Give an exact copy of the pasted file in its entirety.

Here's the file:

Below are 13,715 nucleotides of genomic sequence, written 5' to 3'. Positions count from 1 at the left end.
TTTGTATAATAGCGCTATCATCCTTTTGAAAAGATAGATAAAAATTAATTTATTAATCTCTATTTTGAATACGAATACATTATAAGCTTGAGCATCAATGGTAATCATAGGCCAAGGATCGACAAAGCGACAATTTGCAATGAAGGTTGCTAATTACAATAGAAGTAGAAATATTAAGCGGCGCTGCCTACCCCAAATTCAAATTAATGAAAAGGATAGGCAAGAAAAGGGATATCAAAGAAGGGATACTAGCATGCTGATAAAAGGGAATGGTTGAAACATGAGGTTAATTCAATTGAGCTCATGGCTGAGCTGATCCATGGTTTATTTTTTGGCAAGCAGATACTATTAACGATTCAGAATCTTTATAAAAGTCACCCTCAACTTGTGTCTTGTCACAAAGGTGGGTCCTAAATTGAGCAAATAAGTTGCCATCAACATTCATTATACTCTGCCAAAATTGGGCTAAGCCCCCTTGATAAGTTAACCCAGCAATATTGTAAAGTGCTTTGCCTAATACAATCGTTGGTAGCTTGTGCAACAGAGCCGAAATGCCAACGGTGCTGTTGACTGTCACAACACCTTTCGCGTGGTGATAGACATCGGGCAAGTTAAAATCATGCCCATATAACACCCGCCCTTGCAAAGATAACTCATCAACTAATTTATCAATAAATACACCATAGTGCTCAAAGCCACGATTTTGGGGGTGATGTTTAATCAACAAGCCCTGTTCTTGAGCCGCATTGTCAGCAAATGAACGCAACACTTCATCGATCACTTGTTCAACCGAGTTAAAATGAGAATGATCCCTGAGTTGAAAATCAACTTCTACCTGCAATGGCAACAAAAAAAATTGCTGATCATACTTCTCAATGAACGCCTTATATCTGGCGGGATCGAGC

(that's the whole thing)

Below are 13,715 nucleotides of genomic sequence, written 5' to 3'. Positions count from 1 at the left end.
TTTGTATAATAGCGCTATCATCCTTTTGAAAAGATAGATAAAAATTAATTTATTAATCTCTATTTTGAATACGAATACATTATAAGCTTGAGCATCAATGGTAATCATAGGCCAAGGATCGACAAAGCGACAATTTGCAATGAAGGTTGCTAATTACAATAGAAGTAGAAATATTAAGCGGCGCTGCCTACCCCAAATTCAAATTAATGAAAAGGATAGGCAAGAAAAGGGATATCAAAGAAGGGATACTAGCATGCTGATAAAAGGGAATGGTTGAAACATGAGGTTAATTCAATTGAGCTCATGGCTGAGCTGATCCATGGTTTATTTTTTGGCAAGCAGATACTATTAACGATTCAGAATCTTTATAAAAGTCACCCTCAACTTGTGTCTTGTCACAAAGGTGGGTCCTAAATTGAGCAAATAAGTTGCCATCAACATTCATTATACTCTGCCAAAATTGGGCTAAGCCCCCTTGATAAGTTAACCCAGCAATATTGTAAAGTGCTTTGCCTAATACAATCGTTGGTAGCTTGTGCAACAGAGCCGAAATGCCAACGGTGCTGTTGACTGTCACAACACCTTTCGCGTGGTGATAGACATCGGGCAAGTTAAAATCATGCCCATATAACACCCGCCCTTGCAAAGATAACTCATCAACTAATTTATCAATAAATACACCATAGTGCTCAAAGCCACGATTTTGGGGGTGATGTTTAATCAACAAGCCCTGTTCTTGAGCCGCATTGTCAGCAAATGAACGCAACACTTCATCGATCACTTGTTCAACCGAGTTAAAATGAGAATGATCCCTGAGTTGAAAATCAACTTCTACCTGCAATGGCAACAAAAAAAATTGCTGATCATACTTCTCAATGAACGCCTTATATCTGGCGGGATCGAGC